(Mat 5:31-32 ESV) “It was also said, ‘Whoever divorces his wife, let him give her a certificate of divorce.’ 32 But I say to you that everyone who divorces his wife, except on the ground of sexual immorality, makes her commit adultery, and whoever marries a divorced woman commits adultery.”
“Marries” in v. 32 means, in the Greek, marries. Really. Therefore, if a divorced woman remarries, she really marries. There is nothing in the text suggesting that the marriage is void. Jesus says it’s a marriage, and therefore it’s a marriage.
“Divorces” in v. 32 means divorces. Really. The marriage is ended. Jesus is not saying that the original marriage continues. No, he quite plainly calls what happens a “divorce” not “an attempted divorce.”
“Sexual immorality” translates porneia, generally translated “fornication” or “sexual immorality.” It’s a bit surprising that Jesus doesn’t say “adultery,” and this has led to all sort of theories as to why. For example,
* Some take porneia to refer to incest, that is, any relationship that would make the marriage void under Torah, such as marrying a sister. But it’s far more likely that Jesus would have considered an incestuous marriage as no marriage at all. And this would have been a very unlikely circumstance among the Jews.
* Some take porneia to refer to the wife’s premarital sex, so that she comes to the marriage bed as a non-virgin. In such a case, the husband would have the right to divorce her or even have her stoned (Deu 22:20-21). Given that Deu 22:21 refers to the wife as guilty of ἐκπορνεῦσαι (ekporneusai), that is, whoring — an intensive form of porneia — the argument carries some weight.
* Some take porneia as referring to sexual sins that aren’t quite the same as adultery, as adultery was dealt with by capital punishment, not divorce. Hence, the word would pick up a woman being found in bed with a lover but with no proof of intercourse. And this is the majority view.
All of which brings us to “commit adultery.” I should first note that the verb is passive in both instances, which is nearly impossible to replicate in English, largely because we don’t have a single English word meaning “commit adultery.” In fact, to have a passive verb, you need a transitive verb meaning “commit adultery against.”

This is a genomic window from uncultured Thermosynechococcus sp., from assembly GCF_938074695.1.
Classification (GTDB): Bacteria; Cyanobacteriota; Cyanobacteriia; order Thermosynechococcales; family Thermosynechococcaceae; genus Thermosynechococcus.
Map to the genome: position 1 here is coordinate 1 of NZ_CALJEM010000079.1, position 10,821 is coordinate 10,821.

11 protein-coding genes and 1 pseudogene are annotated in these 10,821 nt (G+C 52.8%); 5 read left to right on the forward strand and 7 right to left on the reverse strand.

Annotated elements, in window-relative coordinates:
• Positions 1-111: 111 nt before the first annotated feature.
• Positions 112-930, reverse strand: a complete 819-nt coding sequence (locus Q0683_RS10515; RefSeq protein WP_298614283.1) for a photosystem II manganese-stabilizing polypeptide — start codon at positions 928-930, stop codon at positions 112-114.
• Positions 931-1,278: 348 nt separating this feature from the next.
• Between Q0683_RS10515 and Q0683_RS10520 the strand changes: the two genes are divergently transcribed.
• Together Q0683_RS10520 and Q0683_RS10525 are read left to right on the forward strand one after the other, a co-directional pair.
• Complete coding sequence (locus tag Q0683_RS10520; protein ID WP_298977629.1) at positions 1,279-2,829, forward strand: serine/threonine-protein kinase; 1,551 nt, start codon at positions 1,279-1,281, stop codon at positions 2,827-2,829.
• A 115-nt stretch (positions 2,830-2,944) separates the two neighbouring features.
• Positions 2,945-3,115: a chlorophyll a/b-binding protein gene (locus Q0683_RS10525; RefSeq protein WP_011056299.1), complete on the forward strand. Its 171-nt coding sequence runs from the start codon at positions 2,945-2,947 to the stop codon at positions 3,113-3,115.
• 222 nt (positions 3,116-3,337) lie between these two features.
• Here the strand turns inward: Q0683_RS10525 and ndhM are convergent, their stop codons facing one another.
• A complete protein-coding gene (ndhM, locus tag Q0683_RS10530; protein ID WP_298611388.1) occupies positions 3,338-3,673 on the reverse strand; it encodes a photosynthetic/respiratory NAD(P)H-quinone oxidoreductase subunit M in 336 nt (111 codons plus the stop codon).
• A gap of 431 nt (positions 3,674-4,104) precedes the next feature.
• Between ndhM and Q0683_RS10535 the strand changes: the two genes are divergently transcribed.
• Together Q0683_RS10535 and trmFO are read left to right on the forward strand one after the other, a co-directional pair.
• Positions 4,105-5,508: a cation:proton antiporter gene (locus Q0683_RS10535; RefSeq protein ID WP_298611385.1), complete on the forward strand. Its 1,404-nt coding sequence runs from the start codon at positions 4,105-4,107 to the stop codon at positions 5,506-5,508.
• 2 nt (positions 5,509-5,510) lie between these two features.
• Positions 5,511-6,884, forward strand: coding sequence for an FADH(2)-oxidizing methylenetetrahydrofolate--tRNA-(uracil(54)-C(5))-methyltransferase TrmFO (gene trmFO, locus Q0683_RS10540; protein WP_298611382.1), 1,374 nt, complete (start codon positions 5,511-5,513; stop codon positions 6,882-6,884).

We might use a word such as “dishonor.” My wife dishonors me if she commits adultery against me. Thus, we could translate the passage —
31 “It was also said, ‘Whoever divorces his wife, let him give her a certificate of divorce.’ 32 But I say to you that everyone who divorces his wife, except on the ground of sexual immorality, makes her [to be dishonored] [Greek is a passive infinitive], and whoever marries a divorced woman [is dishonored] [Greek is a present passive or middle].”
The second occurrence of “commit adultery” in v. 32 raises the additional problem of being in form either passive or middle. Passive would be “is dishonored” as shown in the re-translation, but middle would be “dishonors” (intransitive) or even “dishonors himself,” although the middle voice is most typically translated intransitive in English.
In addition, we need to consider the mood, and in the first case, “commits adultery” or “to be dishonored” is in the aorist voice, referring to a particular moment (punctiliar) rather rather than continuous, and so the divorced woman is dishonored by the divorce itself and not the remarriage. Clearly, the grammar does not suit the theory that she commits adultery every time she has sex with her second husband. In fact, the text says she is sinned against (is dishonored) by the divorce, not by the remarriage.
The second occurrence of “commits adultery” is present tense indicative, and in the indicative mood, the present tense indicates neither continuous nor punctiliar time. Rather, it takes its sense of time from the context, and the context is clearly punctiliar. After all, “marries” is aorist (punctiliar), the first “commits adultery” is aorist, and “divorces,” although a present participle (is divorcing), clearly occurs at a point in time, not continuously. Hence, neither is the second husband charged with committing adultery whenever he has sex with his new wife. Whatever Jesus means, it’s a point-in-time event.
In short, the grammar plainly makes the divorce the moment when the wife is dishonored, that is, when she is sinned against — treated as though she were an adulteress even though she is not. It’s a sin committed just once — but nonetheless a most serious sin because its effect is continuous. When a man divorces his wife in that culture, without cause, she is sinned against both because she appears to have been an adulterous and, much more fundamentally, the husband has broken faith with her.